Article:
I wanted to explain to Carlos that I could make my own bed and sleep in the same sheets for more than a day.  Tomas didn't need to wash and iron my bedding every morning. If Joseph would show me where the broom was, I could clean up the corn flakes Jephté dumped on the floor. Sure, I couldn't handle the cockroaches and would run outside squealing to Samba and Patrick to come kill the <insert mental image of me flapping my arms like i'm an insect>. To which they would nod "yes madame," smirk, come into my room and gently lift the little creatures up into the palms of their hands to release back into the wild. (I suspect they did this knowing the bugs would find their way back into the room, thus providing endless hours of entertainment of me freaking out)

I wanted to tell them that at home, I clean my own house. I do laundry. I cook real meals. I clean my dishes and take out my trash. I drive myself around, in my own car. I even pump my own gas. There were a lot of things I wanted to tell the staff at the hotel, people I wanted to call my friends, but I don't think that word is quite right. Even if we had shared the same language, I don't think it all would've translated.

What they saw was only a part of me. This woman who kept telling them she was definitely, maybe going home tomorrow, but who never actually left. A woman whose brow was furrowed more often than not and who couldn't quite relax. The madame who came and went all day long, but never seemed to go anywhere. The woman who sometimes paid the Pablo driver to take her to Shoprite, just because she knew he would put American music on in the car. Somehow lil Wayne and Bob Marley made her feel a little less homesick. Ultimately, I was a woman who made it possible for them to stay employed.

One evening, I was in a particularly foul mood. Nothing had happened, which meant I would be spending another weekend in Congo. I was walking around with J, pacing the grounds like we did. The boss man had gone home for the day and a few of the staff were hanging out. They called out to their little friend who returned a big smile for their attention. "Ahhhhh! Jeffffff-tay!" they cried. These men were fathers too. They spent their lives at the hotel, rising with the sun to take four different busses across the city to work. They stayed until it was dark, only departing when the guests had no need of their services. They would take turns sleeping at the gate, come mosquitos or pouring rain. All this to send their children to school and put food on the table.

Yet on this particular evening, they were indulging in some local concoction that left them very happy and relaxed. When I saw one of them stuff a small baggie into a pocket, I stiffened. I turned away and dragged J back into our room. I felt angry. I didn't understand how they could give up so much of their lives and then waste what little disposable income they did have on that garbage.

I felt resentment rising up. These people I had come to trust and admire weren't quite so one dimensional as I had made them in my head. They had their reasons- reasons I had no context to even attempt to understand. Though the voice in my head was judgement, "how dare he? doesn't he understand? how selfish!" I had to let it go.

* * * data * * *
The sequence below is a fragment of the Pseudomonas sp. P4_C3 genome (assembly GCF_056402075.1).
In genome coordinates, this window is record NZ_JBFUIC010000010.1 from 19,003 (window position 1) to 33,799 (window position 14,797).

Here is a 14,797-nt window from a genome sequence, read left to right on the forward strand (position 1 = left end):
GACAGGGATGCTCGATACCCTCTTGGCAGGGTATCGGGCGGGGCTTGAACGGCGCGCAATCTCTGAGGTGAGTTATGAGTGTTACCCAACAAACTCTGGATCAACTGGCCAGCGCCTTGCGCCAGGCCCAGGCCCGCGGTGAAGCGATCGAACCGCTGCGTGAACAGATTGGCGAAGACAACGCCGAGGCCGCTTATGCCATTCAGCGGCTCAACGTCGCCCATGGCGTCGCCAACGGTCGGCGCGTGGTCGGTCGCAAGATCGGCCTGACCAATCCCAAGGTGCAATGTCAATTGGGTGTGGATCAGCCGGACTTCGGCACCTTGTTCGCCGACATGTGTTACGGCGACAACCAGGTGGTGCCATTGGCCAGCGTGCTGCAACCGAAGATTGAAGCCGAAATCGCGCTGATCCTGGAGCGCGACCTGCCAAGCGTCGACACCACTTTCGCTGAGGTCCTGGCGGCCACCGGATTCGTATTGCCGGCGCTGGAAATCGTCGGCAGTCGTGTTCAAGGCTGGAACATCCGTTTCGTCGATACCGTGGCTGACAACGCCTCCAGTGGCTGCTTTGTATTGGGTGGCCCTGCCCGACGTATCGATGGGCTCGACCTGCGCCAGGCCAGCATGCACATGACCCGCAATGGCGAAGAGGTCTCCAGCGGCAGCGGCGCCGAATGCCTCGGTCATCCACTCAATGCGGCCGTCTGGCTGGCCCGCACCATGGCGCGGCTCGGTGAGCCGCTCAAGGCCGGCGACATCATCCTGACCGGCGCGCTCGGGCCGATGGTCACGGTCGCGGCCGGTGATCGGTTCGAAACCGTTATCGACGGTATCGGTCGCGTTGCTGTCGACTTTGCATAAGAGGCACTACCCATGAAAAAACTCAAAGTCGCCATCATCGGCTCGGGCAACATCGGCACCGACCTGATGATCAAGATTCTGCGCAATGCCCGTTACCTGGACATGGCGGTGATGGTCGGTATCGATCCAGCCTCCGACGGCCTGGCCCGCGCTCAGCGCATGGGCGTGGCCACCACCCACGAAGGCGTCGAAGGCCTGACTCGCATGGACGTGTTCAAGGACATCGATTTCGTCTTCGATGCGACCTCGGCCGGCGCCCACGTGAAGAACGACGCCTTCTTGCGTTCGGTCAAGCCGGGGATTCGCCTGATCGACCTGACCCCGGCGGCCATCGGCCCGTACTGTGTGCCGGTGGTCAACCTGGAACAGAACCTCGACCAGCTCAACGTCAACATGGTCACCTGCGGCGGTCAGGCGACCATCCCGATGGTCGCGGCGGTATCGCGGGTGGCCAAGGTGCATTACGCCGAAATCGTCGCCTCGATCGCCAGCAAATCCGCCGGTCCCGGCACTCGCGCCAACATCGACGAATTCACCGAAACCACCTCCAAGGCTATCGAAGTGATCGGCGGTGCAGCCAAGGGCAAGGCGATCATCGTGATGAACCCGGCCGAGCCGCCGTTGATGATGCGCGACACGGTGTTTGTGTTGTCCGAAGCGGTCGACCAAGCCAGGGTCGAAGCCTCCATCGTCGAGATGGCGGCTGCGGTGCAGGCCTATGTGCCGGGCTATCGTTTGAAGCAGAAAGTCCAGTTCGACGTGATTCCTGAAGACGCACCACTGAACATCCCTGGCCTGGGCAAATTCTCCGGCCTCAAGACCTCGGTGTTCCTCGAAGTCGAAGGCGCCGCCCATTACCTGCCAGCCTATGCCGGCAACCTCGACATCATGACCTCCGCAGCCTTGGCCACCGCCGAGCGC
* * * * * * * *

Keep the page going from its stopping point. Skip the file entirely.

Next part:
These people spent more time with me and my son than they did with their own families every day. My son received their hugs and playful tosses in the air, while their sons were frozen images on their phone screens. Photos taken on one of the two days they got off each month. These people made decisions I will never have to make because of my privileged circumstances.

I wonder how often we do that. We only see part of a person, we only understand the face that they show us in our limited interactions. And yet we judge. We think we understand so we impart and dominate. We think the way we do things is superior, so we diminish the value of the other. Ultimately, we end up widening the chasm between the humans we most want to connect with. Those who share our moments and inhabit our space.

Sometimes we need to dwell on moments like the last one I treasured with the staff from the hotel. The day Mara honked the horn on the truck two times and Samba swung the gate open. He peered deep into my eyes through cracked window, he knew I had been to DGM again. A smile broke across my face and he cheered. Pascal stuck his arm out of the window and gave a thumbs up. Carlos jumped up and down, Pablo gave a fist pump and started dancing. Patrick grinned and I'm pretty sure Jacques teared up, though he would never admit it. Coco Xavier bounced up and down like only a happy grandfather can do. Even Joseph smiled and Tomas came running across the yard. "Jephté! You are American now!!!" Kerén started singing, all the work ceased and celebration erupted. Our victory had become theirs. In the same way my sorrow had become theirs the day I had left without Jephté five months prior. The day Carlos gave me a hug, the day Samba shook his head with misty eyes. The day Pablo gave me his words in English, "I am sorry, Madame. So sorry." The day Vanessa let her tears spill as she said good bye to my baby.

Life is too short to miss out on these moments. Sometimes we just need to simmer down and let the guy who's high take care of the cockroach before we give ourselves a aneurysm trying to smash it with a broom. Sometimes we just need to be human together.

*but seriously, the cockroaches. eeeek!

** to clarify, i believe there are moral and ethical issues that we must fight for,  
but i think there are a whole lot more silly things we need to let go of.